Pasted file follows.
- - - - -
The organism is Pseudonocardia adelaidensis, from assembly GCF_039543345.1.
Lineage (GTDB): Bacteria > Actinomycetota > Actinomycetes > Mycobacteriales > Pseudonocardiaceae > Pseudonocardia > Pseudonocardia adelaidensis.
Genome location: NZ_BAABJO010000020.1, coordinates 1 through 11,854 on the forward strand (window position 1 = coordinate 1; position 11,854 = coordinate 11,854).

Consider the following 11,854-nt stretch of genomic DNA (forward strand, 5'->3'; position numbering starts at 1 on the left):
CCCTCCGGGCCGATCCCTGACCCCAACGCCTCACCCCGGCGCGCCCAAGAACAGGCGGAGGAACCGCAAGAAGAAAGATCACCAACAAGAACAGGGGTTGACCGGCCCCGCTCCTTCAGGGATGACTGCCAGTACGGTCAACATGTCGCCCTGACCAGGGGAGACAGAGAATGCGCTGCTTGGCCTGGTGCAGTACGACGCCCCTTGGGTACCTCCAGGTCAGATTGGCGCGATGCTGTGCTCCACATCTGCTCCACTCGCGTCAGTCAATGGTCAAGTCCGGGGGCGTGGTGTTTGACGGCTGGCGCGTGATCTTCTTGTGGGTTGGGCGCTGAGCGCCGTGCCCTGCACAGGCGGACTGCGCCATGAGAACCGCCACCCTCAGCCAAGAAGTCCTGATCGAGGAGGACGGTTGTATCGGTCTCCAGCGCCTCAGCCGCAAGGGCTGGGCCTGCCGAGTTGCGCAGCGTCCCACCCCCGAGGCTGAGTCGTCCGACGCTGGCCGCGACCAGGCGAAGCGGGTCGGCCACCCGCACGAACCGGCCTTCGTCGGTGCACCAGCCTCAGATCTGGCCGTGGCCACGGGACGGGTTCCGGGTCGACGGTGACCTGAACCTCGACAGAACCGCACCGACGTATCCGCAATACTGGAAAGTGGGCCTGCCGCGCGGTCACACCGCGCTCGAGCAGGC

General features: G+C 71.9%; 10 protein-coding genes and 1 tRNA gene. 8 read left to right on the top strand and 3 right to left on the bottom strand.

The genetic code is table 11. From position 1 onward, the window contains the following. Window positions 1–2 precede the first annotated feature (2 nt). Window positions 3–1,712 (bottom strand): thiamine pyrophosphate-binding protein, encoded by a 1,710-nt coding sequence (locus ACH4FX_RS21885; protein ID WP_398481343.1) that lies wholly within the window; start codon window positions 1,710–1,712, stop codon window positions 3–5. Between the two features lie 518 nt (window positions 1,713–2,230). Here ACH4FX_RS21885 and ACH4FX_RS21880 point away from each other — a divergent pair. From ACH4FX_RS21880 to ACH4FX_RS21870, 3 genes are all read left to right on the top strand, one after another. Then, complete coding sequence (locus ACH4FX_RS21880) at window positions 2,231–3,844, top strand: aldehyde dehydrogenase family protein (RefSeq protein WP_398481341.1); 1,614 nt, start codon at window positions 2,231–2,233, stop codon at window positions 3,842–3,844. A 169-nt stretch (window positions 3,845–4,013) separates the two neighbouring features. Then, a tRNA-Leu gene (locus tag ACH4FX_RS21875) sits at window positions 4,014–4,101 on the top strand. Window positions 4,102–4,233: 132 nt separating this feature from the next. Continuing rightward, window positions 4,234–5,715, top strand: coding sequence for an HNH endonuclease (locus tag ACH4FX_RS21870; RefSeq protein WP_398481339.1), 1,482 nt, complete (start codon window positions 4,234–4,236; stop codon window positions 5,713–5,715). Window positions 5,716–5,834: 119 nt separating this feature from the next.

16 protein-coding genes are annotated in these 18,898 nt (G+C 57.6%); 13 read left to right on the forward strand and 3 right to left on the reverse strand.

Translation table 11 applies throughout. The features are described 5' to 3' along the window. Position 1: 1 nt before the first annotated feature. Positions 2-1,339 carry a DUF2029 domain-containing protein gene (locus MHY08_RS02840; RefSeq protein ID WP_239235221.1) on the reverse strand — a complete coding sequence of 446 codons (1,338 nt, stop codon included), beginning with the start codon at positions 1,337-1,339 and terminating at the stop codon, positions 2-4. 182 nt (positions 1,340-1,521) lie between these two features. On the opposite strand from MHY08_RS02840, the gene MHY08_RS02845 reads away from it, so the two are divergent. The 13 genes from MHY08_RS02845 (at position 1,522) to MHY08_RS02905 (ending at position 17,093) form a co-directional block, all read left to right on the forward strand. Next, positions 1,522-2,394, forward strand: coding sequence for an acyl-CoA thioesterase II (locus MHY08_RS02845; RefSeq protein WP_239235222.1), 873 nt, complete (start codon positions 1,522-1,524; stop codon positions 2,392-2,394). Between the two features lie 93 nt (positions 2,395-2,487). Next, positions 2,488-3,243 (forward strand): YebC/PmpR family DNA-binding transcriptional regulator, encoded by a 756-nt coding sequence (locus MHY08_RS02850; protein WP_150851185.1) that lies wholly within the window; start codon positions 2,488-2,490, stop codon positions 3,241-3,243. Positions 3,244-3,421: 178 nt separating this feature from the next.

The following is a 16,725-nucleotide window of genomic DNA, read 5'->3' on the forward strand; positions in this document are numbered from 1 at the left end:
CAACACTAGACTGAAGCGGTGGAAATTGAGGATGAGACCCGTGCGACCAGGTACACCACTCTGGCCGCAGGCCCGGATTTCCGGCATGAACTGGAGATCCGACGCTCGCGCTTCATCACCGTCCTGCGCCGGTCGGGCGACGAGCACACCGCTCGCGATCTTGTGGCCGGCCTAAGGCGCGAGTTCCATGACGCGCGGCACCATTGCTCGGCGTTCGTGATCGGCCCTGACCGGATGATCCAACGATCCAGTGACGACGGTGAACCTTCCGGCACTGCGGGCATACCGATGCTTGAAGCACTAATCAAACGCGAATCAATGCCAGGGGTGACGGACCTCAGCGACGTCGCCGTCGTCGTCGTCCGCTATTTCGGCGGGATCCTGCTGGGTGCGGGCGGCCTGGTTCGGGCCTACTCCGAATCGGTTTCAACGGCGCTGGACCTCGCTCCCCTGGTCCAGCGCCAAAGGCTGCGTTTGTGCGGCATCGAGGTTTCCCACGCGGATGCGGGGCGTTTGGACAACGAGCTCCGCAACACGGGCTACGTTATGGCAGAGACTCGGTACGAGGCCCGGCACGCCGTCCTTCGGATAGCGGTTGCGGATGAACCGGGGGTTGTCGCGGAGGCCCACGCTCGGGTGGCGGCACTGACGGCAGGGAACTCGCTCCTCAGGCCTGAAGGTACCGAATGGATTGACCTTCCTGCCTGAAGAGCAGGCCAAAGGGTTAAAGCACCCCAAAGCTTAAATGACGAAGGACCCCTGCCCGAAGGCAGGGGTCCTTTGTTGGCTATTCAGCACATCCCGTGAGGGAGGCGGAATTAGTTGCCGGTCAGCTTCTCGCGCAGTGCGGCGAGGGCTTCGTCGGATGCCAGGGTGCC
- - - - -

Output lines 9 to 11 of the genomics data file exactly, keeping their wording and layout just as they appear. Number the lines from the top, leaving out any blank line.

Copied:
Translation table 11 applies throughout. The features are described 5' to 3' along the window. Position 1: 1 nt before the first annotated feature. Positions 2-1,339 carry a DUF2029 domain-containing protein gene (locus MHY08_RS02840; RefSeq protein ID WP_239235221.1) on the reverse strand — a complete coding sequence of 446 codons (1,338 nt, stop codon included), beginning with the start codon at positions 1,337-1,339 and terminating at the stop codon, positions 2-4. 182 nt (positions 1,340-1,521) lie between these two features. On the opposite strand from MHY08_RS02840, the gene MHY08_RS02845 reads away from it, so the two are divergent. The 13 genes from MHY08_RS02845 (at position 1,522) to MHY08_RS02905 (ending at position 17,093) form a co-directional block, all read left to right on the forward strand. Next, positions 1,522-2,394, forward strand: coding sequence for an acyl-CoA thioesterase II (locus MHY08_RS02845; RefSeq protein WP_239235222.1), 873 nt, complete (start codon positions 1,522-1,524; stop codon positions 2,392-2,394). Between the two features lie 93 nt (positions 2,395-2,487). Next, positions 2,488-3,243 (forward strand): YebC/PmpR family DNA-binding transcriptional regulator, encoded by a 756-nt coding sequence (locus MHY08_RS02850; protein WP_150851185.1) that lies wholly within the window; start codon positions 2,488-2,490, stop codon positions 3,241-3,243. Positions 3,244-3,421: 178 nt separating this feature from the next.

The following is a 16,725-nucleotide window of genomic DNA, read 5'->3' on the forward strand; positions in this document are numbered from 1 at the left end:
CAACACTAGACTGAAGCGGTGGAAATTGAGGATGAGACCCGTGCGACCAGGTACACCACTCTGGCCGCAGGCCCGGATTTCCGGCATGAACTGGAGATCCGACGCTCGCGCTTCATCACCGTCCTGCGCCGGTCGGGCGACGAGCACACCGCTCGCGATCTTGTGGCCGGCCTAAGGCGCGAGTTCCATGACGCGCGGCACCATTGCTCGGCGTTCGTGATCGGCCCTGACCGGATGATCCAACGATCCAGTGACGACGGTGAACCTTCCGGCACTGCGGGCATACCGATGCTTGAAGCACTAATCAAACGCGAATCAATGCCAGGGGTGACGGACCTCAGCGACGTCGCCGTCGTCGTCGTCCGCTATTTCGGCGGGATCCTGCTGGGTGCGGGCGGCCTGGTTCGGGCCTACTCCGAATCGGTTTCAACGGCGCTGGACCTCGCTCCCCTGGTCCAGCGCCAAAGGCTGCGTTTGTGCGGCATCGAGGTTTCCCACGCGGATGCGGGGCGTTTGGACAACGAGCTCCGCAACACGGGCTACGTTATGGCAGAGACTCGGTACGAGGCCCGGCACGCCGTCCTTCGGATAGCGGTTGCGGATGAACCGGGGGTTGTCGCGGAGGCCCACGCTCGGGTGGCGGCACTGACGGCAGGGAACTCGCTCCTCAGGCCTGAAGGTACCGAATGGATTGACCTTCCTGCCTGAAGAGCAGGCCAAAGGGTTAAAGCACCCCAAAGCTTAAATGACGAAGGACCCCTGCCCGAAGGCAGGGGTCCTTTGTTGGCTATTCAGCACATCCCGTGAGGGAGGCGGAATTAGTTGCCGGTCAGCTTCTCGCGCAGTGCGGCGAGGGCTTCGTCGGATGCCAGGGTGCC